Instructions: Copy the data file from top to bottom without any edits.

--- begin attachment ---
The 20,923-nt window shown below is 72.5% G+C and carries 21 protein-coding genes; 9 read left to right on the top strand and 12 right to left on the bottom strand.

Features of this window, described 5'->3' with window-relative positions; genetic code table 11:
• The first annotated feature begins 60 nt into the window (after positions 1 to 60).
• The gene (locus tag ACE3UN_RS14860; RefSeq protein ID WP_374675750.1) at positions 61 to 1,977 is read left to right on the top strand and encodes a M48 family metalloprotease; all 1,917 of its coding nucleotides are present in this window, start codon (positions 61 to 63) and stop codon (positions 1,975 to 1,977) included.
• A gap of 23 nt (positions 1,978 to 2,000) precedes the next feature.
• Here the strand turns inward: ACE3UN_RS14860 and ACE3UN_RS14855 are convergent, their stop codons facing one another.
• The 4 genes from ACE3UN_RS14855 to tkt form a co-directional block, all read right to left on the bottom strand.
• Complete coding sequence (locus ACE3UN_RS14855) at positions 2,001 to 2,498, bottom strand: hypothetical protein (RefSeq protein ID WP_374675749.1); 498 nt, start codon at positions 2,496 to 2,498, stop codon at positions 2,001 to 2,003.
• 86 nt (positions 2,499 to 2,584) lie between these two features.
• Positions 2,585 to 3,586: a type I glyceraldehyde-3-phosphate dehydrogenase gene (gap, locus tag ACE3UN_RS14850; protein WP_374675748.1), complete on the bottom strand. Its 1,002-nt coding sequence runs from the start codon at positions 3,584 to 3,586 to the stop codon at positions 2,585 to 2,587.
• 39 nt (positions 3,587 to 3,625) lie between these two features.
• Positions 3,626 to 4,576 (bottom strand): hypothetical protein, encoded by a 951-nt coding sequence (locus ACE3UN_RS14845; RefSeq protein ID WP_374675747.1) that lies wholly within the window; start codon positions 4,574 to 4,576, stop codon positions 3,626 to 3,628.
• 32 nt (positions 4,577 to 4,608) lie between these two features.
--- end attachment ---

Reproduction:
The 20,923-nt window shown below is 72.5% G+C and carries 21 protein-coding genes; 9 read left to right on the top strand and 12 right to left on the bottom strand.

Features of this window, described 5'->3' with window-relative positions; genetic code table 11:
• The first annotated feature begins 60 nt into the window (after positions 1 to 60).
• The gene (locus tag ACE3UN_RS14860; RefSeq protein ID WP_374675750.1) at positions 61 to 1,977 is read left to right on the top strand and encodes a M48 family metalloprotease; all 1,917 of its coding nucleotides are present in this window, start codon (positions 61 to 63) and stop codon (positions 1,975 to 1,977) included.
• A gap of 23 nt (positions 1,978 to 2,000) precedes the next feature.
• Here the strand turns inward: ACE3UN_RS14860 and ACE3UN_RS14855 are convergent, their stop codons facing one another.
• The 4 genes from ACE3UN_RS14855 to tkt form a co-directional block, all read right to left on the bottom strand.
• Complete coding sequence (locus ACE3UN_RS14855) at positions 2,001 to 2,498, bottom strand: hypothetical protein (RefSeq protein ID WP_374675749.1); 498 nt, start codon at positions 2,496 to 2,498, stop codon at positions 2,001 to 2,003.
• 86 nt (positions 2,499 to 2,584) lie between these two features.
• Positions 2,585 to 3,586: a type I glyceraldehyde-3-phosphate dehydrogenase gene (gap, locus tag ACE3UN_RS14850; protein WP_374675748.1), complete on the bottom strand. Its 1,002-nt coding sequence runs from the start codon at positions 3,584 to 3,586 to the stop codon at positions 2,585 to 2,587.
• 39 nt (positions 3,587 to 3,625) lie between these two features.
• Positions 3,626 to 4,576 (bottom strand): hypothetical protein, encoded by a 951-nt coding sequence (locus ACE3UN_RS14845; RefSeq protein ID WP_374675747.1) that lies wholly within the window; start codon positions 4,574 to 4,576, stop codon positions 3,626 to 3,628.
• 32 nt (positions 4,577 to 4,608) lie between these two features.